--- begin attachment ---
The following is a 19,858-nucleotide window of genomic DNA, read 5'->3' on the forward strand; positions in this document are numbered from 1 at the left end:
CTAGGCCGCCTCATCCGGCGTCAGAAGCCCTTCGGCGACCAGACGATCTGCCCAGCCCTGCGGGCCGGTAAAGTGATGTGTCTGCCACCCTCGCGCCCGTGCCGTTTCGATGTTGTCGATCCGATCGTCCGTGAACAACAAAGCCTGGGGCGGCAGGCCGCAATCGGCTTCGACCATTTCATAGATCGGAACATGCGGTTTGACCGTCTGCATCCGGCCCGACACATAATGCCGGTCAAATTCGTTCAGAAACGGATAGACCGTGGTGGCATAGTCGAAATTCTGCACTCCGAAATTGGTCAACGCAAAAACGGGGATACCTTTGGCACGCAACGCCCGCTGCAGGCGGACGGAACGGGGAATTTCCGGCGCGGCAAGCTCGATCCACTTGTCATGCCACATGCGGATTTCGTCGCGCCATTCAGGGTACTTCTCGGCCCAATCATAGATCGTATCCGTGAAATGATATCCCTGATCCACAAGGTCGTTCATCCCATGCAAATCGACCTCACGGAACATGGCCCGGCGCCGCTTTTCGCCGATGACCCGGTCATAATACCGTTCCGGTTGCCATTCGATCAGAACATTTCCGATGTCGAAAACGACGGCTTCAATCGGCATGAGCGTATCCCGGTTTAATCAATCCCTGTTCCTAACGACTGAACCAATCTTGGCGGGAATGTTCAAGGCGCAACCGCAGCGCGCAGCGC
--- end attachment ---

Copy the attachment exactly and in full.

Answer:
The following is a 19,858-nucleotide window of genomic DNA, read 5'->3' on the forward strand; positions in this document are numbered from 1 at the left end:
CTAGGCCGCCTCATCCGGCGTCAGAAGCCCTTCGGCGACCAGACGATCTGCCCAGCCCTGCGGGCCGGTAAAGTGATGTGTCTGCCACCCTCGCGCCCGTGCCGTTTCGATGTTGTCGATCCGATCGTCCGTGAACAACAAAGCCTGGGGCGGCAGGCCGCAATCGGCTTCGACCATTTCATAGATCGGAACATGCGGTTTGACCGTCTGCATCCGGCCCGACACATAATGCCGGTCAAATTCGTTCAGAAACGGATAGACCGTGGTGGCATAGTCGAAATTCTGCACTCCGAAATTGGTCAACGCAAAAACGGGGATACCTTTGGCACGCAACGCCCGCTGCAGGCGGACGGAACGGGGAATTTCCGGCGCGGCAAGCTCGATCCACTTGTCATGCCACATGCGGATTTCGTCGCGCCATTCAGGGTACTTCTCGGCCCAATCATAGATCGTATCCGTGAAATGATATCCCTGATCCACAAGGTCGTTCATCCCATGCAAATCGACCTCACGGAACATGGCCCGGCGCCGCTTTTCGCCGATGACCCGGTCATAATACCGTTCCGGTTGCCATTCGATCAGAACATTTCCGATGTCGAAAACGACGGCTTCAATCGGCATGAGCGTATCCCGGTTTAATCAATCCCTGTTCCTAACGACTGAACCAATCTTGGCGGGAATGTTCAAGGCGCAACCGCAGCGCGCAGCGC